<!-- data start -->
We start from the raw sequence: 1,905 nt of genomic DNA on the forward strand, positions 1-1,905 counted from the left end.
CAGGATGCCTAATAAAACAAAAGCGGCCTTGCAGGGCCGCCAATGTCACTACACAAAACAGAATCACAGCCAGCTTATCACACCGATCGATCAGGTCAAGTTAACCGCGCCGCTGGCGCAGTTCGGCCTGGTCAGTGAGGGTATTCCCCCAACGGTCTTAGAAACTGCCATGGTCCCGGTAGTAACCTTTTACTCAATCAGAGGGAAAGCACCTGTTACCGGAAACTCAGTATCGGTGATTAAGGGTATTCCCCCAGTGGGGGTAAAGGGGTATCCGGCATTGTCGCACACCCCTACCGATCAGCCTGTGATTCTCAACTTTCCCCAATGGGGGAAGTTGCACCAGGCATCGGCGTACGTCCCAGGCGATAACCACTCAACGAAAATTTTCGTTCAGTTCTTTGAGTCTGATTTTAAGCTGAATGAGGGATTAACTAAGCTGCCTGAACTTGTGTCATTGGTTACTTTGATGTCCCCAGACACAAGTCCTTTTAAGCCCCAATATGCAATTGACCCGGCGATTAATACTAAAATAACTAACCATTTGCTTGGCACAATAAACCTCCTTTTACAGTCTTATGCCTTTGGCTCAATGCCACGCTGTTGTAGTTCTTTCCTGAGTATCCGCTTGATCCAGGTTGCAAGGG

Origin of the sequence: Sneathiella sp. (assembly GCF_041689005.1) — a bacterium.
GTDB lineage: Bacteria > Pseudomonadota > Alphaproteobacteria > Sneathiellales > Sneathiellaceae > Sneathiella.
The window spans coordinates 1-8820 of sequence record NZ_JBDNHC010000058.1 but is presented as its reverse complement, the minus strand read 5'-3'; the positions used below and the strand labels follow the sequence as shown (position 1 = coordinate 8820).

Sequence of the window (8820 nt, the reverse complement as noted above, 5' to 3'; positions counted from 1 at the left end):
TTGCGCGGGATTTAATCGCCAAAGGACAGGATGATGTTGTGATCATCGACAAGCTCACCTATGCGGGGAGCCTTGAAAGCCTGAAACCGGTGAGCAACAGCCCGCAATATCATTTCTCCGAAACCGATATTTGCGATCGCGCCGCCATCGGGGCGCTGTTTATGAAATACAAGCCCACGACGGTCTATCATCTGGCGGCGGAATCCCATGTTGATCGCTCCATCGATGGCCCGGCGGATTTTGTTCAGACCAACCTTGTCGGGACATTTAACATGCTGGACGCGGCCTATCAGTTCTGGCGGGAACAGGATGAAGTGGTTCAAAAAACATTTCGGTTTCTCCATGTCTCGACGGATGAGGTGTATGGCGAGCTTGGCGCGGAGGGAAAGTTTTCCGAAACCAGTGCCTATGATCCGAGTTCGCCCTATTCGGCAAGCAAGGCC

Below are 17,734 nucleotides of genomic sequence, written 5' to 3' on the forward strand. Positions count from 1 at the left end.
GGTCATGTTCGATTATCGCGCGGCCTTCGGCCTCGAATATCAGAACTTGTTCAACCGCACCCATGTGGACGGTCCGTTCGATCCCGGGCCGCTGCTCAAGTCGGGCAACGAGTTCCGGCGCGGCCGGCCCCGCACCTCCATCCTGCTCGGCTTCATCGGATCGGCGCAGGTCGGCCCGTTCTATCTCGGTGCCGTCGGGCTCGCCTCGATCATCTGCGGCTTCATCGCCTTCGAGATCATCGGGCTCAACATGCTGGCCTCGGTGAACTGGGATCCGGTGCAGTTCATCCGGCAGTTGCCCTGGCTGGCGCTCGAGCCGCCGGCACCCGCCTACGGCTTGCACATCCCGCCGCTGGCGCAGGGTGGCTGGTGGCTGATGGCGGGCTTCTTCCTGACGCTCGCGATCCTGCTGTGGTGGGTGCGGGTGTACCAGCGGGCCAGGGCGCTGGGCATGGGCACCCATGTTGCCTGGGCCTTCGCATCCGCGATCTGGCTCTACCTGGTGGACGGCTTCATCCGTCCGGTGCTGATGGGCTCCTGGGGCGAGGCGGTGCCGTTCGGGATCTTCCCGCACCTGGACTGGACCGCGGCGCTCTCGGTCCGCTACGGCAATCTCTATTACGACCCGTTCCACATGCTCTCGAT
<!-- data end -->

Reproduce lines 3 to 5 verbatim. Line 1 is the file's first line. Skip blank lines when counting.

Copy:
Origin of the sequence: Sneathiella sp. (assembly GCF_041689005.1) — a bacterium.
GTDB lineage: Bacteria > Pseudomonadota > Alphaproteobacteria > Sneathiellales > Sneathiellaceae > Sneathiella.
The window spans coordinates 1-8820 of sequence record NZ_JBDNHC010000058.1 but is presented as its reverse complement, the minus strand read 5'-3'; the positions used below and the strand labels follow the sequence as shown (position 1 = coordinate 8820).